Robin Thicke, Train, Skyler Grey and more reveal whether they ever downloaded music illegally and where they feel the music business is headed in the digital age. Robin Thicke, Train, Skyler Grey and more famous musicians appear in VH1's Downloaded, the new documentary about the digital revolution and the meteoric rise and fall of Napster, which you can watch exclusively on Cambio and AOL. Here, they reveal whether they ever downloaded music illegally and where they feel the music business is headed in the digital age.
If you guessed that a lot of the musicians who appear in Downloaded have illegally downloaded music themselves, you're right:
In the Yes camp: Shaq, Ivy, New Kids on the Block and St Lucia, who recalls his experience downloading in the early days, "You'd wait two days for an album to download. Half the time it would just fail."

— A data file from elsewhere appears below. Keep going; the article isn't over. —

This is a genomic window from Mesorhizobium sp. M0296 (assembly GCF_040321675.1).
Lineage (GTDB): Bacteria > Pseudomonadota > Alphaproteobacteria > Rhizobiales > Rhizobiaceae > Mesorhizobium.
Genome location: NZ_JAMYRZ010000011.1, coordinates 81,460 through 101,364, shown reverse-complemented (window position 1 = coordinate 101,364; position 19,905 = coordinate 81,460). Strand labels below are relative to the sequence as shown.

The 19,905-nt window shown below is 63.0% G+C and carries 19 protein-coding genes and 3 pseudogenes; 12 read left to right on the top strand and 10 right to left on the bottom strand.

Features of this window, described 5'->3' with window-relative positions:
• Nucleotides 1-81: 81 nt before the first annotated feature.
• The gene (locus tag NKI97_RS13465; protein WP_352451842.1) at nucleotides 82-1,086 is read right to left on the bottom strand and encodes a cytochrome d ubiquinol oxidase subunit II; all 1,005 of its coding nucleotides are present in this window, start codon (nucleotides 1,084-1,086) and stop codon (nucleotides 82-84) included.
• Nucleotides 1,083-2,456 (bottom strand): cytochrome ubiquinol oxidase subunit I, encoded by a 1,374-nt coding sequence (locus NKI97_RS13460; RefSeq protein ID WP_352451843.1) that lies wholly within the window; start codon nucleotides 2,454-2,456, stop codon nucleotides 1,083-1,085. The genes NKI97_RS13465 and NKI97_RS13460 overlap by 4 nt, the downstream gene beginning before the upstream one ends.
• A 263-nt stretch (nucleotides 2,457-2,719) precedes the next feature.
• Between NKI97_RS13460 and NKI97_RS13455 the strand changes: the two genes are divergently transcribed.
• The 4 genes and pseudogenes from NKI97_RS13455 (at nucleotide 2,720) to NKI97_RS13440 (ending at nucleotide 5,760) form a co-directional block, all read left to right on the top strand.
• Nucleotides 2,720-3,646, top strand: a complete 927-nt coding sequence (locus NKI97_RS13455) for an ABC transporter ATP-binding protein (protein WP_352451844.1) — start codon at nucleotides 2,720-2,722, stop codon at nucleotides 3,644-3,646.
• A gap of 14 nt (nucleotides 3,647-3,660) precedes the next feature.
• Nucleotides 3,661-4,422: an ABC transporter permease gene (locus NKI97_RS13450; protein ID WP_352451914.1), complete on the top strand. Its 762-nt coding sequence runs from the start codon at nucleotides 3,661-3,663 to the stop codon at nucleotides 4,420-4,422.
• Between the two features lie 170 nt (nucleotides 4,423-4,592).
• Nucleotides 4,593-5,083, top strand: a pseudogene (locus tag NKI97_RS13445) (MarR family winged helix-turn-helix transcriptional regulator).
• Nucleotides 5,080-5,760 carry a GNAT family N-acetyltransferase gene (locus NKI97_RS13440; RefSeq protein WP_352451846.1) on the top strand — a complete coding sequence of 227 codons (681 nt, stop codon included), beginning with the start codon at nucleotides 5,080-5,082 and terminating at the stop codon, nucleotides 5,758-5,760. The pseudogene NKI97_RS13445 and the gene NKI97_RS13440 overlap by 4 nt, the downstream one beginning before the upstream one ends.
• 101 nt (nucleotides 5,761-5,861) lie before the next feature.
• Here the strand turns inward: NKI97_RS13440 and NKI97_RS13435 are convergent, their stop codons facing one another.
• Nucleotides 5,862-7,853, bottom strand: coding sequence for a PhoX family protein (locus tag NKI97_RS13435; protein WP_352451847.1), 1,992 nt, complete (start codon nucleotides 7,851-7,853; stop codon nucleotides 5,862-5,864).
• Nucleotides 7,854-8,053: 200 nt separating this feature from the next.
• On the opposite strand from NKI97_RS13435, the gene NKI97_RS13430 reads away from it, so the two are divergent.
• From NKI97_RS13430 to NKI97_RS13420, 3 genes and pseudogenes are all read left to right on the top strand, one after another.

In the Maybe camp: Ashanti, who confessed, "My sister probably did it."
In the No camp: Train and Robin Thicke, who reasons, "It would be hypocritical."
Things really get interesting though when the group is asked whether the digital revolution has been a blessing or a curse to the music industry and where the business is headed.
For Skyler, it's a clear cut win. "It's something to embrace," she says. "Being a new artist, people can discover you so much easier now just by going online and downloading a song." She compares a downloaded song to a business card or a flier that entices fans to come buy a ticket for a live show.
And Pat Monahan of Train points out, "Macklemore had the biggest album and the biggest songs of the year without a record label. If you have something worth hearing, you'll be heard."
In terms of the future of music, Pat's optimistic. "There are millions and millions of potential songs left, even though there are only a few chords you can play."